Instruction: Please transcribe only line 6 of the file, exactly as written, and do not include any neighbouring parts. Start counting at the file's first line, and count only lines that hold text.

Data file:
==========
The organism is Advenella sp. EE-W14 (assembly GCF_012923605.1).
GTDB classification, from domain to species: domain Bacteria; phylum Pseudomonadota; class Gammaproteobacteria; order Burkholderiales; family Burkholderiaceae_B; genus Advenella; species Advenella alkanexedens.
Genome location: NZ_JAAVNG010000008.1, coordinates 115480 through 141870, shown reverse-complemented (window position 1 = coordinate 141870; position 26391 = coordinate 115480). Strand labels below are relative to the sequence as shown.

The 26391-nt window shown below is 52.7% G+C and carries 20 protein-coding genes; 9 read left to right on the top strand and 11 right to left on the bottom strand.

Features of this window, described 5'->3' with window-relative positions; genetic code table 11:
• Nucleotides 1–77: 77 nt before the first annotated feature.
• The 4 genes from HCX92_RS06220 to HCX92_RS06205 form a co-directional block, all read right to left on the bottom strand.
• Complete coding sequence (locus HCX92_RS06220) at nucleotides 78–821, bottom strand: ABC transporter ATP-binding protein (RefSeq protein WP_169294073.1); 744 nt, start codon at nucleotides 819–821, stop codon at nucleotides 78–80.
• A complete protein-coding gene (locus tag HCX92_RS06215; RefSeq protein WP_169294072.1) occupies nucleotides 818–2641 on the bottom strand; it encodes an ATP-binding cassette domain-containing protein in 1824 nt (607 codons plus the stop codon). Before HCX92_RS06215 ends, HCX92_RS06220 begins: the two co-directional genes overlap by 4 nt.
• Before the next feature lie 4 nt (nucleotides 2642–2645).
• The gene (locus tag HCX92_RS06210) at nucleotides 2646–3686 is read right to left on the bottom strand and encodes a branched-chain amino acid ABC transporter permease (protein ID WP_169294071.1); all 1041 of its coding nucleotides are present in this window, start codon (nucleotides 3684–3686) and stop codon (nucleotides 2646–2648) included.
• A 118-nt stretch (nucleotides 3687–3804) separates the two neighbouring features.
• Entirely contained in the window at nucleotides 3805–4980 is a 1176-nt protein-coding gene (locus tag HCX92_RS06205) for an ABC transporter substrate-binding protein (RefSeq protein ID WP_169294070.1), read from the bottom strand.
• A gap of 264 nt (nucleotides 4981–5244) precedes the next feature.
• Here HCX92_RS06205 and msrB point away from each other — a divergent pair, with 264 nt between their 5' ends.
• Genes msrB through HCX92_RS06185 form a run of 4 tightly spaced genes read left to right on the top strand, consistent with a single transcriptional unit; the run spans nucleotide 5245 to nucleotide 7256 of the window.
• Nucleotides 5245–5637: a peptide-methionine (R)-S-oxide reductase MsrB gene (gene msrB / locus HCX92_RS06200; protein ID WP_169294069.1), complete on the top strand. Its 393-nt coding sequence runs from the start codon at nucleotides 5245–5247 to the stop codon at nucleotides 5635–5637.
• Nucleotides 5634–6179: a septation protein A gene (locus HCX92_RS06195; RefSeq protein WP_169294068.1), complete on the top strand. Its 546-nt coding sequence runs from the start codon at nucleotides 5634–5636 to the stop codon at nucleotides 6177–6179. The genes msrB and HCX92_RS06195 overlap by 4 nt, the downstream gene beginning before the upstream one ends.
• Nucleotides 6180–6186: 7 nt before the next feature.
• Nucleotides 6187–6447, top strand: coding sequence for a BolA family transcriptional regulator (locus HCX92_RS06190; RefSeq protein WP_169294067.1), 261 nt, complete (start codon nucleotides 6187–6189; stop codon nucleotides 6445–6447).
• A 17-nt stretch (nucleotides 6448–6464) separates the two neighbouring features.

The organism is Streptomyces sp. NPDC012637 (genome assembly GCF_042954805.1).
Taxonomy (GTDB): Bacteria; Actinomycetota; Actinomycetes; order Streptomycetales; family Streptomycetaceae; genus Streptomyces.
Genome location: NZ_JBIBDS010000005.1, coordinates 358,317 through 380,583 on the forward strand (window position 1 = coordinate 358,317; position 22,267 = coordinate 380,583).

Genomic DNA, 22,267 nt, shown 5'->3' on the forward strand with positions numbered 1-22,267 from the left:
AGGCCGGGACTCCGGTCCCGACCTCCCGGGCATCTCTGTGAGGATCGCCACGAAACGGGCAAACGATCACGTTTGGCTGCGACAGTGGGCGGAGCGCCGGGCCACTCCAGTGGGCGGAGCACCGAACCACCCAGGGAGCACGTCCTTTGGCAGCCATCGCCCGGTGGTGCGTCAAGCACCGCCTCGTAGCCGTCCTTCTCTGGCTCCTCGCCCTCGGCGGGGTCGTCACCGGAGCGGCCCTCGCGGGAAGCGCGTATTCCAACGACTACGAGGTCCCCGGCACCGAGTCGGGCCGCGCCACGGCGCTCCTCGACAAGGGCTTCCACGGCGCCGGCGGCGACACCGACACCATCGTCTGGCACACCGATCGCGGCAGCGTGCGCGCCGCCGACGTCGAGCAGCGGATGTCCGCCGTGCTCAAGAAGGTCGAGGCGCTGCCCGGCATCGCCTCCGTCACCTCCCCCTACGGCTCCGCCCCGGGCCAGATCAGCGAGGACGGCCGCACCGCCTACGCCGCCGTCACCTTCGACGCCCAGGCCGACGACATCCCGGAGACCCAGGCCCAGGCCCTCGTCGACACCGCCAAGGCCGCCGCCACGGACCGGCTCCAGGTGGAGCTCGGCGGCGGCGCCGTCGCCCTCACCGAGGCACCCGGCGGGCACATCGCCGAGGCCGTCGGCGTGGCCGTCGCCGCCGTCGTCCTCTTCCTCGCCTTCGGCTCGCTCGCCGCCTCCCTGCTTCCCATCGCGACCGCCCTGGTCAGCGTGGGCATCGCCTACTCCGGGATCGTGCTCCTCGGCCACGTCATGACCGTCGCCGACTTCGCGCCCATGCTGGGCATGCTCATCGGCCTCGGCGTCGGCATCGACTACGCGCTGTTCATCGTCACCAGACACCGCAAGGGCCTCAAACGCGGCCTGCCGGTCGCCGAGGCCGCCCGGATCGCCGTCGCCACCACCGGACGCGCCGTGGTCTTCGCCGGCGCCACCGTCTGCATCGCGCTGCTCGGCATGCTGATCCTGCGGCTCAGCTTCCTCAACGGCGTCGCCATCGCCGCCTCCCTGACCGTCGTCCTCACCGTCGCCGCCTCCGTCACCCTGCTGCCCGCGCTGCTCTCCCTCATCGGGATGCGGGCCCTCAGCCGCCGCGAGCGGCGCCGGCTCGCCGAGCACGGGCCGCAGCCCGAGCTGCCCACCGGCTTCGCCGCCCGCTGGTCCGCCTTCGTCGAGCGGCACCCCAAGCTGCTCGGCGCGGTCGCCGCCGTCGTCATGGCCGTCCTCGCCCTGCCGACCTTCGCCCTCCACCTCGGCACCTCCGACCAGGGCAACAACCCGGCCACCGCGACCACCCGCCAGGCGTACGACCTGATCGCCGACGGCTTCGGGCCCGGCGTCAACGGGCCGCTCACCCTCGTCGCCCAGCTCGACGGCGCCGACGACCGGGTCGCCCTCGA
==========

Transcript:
• Nucleotides 1–77: 77 nt before the first annotated feature.